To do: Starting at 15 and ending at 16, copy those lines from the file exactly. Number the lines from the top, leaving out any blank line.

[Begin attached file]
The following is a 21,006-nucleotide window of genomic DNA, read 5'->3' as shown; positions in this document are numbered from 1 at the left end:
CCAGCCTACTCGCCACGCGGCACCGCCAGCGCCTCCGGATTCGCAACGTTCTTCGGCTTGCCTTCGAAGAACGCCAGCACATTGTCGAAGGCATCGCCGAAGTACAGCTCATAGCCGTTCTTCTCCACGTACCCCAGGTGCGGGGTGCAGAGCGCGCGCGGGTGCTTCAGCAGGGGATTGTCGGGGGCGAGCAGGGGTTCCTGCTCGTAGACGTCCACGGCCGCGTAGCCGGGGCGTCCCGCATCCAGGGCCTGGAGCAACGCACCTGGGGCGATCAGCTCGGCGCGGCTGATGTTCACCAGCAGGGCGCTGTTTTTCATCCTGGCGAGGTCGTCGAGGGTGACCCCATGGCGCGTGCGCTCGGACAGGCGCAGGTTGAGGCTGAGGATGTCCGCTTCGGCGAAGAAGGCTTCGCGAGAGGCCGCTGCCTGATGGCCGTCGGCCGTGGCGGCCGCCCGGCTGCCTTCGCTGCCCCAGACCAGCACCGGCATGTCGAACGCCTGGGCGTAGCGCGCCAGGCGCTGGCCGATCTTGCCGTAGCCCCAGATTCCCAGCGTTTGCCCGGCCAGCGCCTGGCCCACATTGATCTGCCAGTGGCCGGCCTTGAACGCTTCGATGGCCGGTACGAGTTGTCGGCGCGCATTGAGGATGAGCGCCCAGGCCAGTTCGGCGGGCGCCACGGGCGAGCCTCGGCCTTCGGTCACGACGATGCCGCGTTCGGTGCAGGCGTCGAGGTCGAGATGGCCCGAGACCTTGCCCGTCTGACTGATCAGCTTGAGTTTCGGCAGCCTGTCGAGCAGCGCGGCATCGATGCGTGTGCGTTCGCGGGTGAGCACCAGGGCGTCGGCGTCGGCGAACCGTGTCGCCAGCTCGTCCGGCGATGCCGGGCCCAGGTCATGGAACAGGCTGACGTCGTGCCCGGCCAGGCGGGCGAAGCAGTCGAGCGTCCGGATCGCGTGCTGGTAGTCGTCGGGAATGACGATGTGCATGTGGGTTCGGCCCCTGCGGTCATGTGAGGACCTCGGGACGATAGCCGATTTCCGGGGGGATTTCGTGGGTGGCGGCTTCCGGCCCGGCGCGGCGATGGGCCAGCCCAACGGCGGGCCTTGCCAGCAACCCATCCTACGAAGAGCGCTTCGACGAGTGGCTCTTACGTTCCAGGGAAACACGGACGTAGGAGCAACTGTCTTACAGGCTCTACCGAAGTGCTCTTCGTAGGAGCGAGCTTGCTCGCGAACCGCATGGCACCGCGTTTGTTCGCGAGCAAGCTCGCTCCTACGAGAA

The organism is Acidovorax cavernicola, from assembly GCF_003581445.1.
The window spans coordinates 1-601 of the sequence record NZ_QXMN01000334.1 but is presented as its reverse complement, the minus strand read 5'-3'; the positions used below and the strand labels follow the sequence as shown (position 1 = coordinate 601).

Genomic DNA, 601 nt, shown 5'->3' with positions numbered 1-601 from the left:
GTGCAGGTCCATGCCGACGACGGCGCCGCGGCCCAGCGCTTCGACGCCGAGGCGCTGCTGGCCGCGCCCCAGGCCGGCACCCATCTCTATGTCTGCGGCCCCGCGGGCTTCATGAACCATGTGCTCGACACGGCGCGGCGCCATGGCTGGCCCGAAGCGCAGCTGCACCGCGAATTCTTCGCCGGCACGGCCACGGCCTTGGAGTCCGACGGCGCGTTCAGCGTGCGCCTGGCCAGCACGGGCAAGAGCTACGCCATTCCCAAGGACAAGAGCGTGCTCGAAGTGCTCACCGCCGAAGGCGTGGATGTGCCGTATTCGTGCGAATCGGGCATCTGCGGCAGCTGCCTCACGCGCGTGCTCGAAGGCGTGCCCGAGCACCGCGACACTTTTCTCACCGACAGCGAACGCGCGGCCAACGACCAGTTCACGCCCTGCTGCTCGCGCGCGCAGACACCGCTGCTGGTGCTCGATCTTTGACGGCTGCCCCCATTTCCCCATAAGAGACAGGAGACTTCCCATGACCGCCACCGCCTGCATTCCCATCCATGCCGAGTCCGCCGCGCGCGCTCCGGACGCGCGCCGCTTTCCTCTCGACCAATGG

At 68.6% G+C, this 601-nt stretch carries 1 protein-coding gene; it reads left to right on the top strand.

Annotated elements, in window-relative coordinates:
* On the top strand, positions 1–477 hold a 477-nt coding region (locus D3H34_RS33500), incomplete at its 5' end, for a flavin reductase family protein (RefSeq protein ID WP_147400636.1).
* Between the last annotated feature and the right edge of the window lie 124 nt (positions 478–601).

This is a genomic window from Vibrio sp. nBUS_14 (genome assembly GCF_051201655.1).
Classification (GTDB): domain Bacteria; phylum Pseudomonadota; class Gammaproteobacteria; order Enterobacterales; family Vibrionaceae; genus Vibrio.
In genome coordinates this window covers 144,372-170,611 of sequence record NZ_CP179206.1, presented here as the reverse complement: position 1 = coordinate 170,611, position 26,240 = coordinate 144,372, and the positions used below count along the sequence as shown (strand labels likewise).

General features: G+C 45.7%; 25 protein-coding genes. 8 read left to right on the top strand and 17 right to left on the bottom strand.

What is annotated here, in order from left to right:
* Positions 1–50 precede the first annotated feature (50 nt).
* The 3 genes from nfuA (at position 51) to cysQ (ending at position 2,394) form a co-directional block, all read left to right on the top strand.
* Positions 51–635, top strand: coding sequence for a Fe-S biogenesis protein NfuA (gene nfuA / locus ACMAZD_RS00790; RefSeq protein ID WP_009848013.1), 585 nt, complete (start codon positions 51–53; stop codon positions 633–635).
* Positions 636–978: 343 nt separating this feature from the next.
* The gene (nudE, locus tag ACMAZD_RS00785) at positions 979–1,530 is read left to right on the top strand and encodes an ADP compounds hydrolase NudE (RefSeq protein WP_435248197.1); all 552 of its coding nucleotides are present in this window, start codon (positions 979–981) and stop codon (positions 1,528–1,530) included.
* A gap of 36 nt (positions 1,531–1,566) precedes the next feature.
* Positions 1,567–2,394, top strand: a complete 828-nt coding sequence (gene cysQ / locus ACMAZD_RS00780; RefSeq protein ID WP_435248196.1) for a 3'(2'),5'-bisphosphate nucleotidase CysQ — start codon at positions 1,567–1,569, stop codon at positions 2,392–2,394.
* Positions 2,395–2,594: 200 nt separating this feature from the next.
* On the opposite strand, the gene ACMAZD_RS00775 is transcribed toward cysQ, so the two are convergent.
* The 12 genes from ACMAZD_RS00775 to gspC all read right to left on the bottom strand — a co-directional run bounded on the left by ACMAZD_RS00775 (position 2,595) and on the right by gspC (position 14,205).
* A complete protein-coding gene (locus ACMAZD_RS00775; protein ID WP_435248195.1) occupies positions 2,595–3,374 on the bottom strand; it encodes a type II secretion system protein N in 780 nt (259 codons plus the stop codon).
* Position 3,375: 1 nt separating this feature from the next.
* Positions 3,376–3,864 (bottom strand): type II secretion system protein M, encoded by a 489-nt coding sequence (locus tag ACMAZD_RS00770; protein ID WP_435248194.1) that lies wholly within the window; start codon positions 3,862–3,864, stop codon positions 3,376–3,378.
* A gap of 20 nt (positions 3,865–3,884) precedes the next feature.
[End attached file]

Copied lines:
What is annotated here, in order from left to right:
* Positions 1–50 precede the first annotated feature (50 nt).